If Nadal had perfectly encapsulated Federer's game, Federer took his own stab at it on Friday: "Good things happen when you try to do the right thing. Bad things happen when you doubt yourself."

This man isn't just in charge any more. He's turning into tennis's philosopher king.

But there was no whooping it up. Friday's accomplishments will be buried in the "other news" section of his career clippings if he loses on Sunday.

Federer has never beaten both of his only real rivals on the path to a Grand Slam title. The second test may be the greater - Novak Djokovic on grass.

Should he accomplish it, this title may be his most remarkable feat yet. Given his age and the level of competition, it would certainly be the most difficult. He has nothing left to prove, which may be the key.

"The stars are aligned for me," Federer said of his year to date.

If Sunday's sporting exhibition is half as good as Friday's, for the rest of us as well.

Associated Graphic

The masterful physical performances may be tapering off as he approaches 38, but Switzerland's Roger Federer demonstrated on Friday at the All England Club that he can still win on strategy, deftly managing Rafael Nadal to advance to the men's singles final on Sunday.


Huh? How did I get here?
Return to Main Jeffrey_Simpson Page
Subscribe to
The Globe and Mail

Email this article Print this article

space  Advertisement

Need CPR for your RSP? Check your portfolio’s pulse and lower yours by improving the overall health of your investments. Click here.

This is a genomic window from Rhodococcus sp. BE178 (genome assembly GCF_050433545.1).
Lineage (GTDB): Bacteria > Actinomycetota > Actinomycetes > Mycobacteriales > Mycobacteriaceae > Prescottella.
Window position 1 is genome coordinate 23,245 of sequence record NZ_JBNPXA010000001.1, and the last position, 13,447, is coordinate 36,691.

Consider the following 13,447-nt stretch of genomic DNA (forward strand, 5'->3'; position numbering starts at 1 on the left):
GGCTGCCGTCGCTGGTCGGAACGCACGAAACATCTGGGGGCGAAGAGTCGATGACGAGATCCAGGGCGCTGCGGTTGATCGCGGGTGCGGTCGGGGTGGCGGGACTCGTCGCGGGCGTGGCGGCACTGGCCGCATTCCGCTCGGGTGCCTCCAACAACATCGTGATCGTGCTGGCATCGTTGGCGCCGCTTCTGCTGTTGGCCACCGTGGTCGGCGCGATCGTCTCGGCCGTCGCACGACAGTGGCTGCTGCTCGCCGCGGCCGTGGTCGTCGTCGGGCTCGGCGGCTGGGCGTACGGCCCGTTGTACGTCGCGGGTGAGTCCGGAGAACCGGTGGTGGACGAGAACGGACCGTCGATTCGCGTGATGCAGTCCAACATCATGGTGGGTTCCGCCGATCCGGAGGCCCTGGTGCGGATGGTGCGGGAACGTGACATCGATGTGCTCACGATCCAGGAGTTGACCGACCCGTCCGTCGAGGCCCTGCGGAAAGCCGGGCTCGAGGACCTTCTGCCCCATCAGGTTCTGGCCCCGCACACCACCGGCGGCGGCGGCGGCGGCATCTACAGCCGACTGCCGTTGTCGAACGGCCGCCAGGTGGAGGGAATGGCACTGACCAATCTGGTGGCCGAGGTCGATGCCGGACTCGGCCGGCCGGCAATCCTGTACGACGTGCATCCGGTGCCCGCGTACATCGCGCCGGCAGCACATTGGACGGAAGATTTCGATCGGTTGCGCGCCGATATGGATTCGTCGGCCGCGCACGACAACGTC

7-Day Site Search

Breaking News

Today's Weather


Rick Salutin
Merrily marching
off to war
Roy MacGregor
Duct tape might hold
when panic strikes

Where Manley is going with his first budget



For a columnist's most recent stories, click on their name below.


Roy MacGregor arrow
This Country
Jeffrey Simpson arrow
The Nation
Margaret Wente arrow
Hugh Winsor  arrow
The Power Game

Rob Carrick arrow
Personal Finance
Drew Fagan arrow
The Big Picture
Mathew Ingram arrow
Brent Jang arrow
Business West
Brian Milner arrow
Taking Stock
Eric Reguly arrow
To The Point
Andrew Willis arrow

Stephen Brunt arrow
The Game
Eric Duhatschek arrow
Allan Maki arrow
William Houston arrow
Truth & Rumours
Lorne Rubenstein arrow
 The Arts

John Doyle arrow
John MacLachlan Gray arrow
Gray's Anatomy
David Macfarlane arrow
Cheap Seats
Johanna Schneller arrow

Murray Campbell arrow
Ontario Politics
Lysiane Gagnon arrow
Inside Quebec
Marcus Gee arrow
The World
William Johnson arrow
Pit Bill
Paul Knox arrow
Heather Mallick arrow
As If
Leah McLaren arrow
Generation Why
Rex Murphy arrow
Japes of Wrath
Rick Salutin arrow
On The Other Hand
Paul Sullivan arrow
The West
William Thorsell arrow

Home | Business | National | Int'l | Sports | Columnists | The Arts | Tech | Travel | TV | Wheels

© 2003 Bell Globemedia Interactive Inc. All Rights Reserved.
Help & Contact Us | Back to the top of this page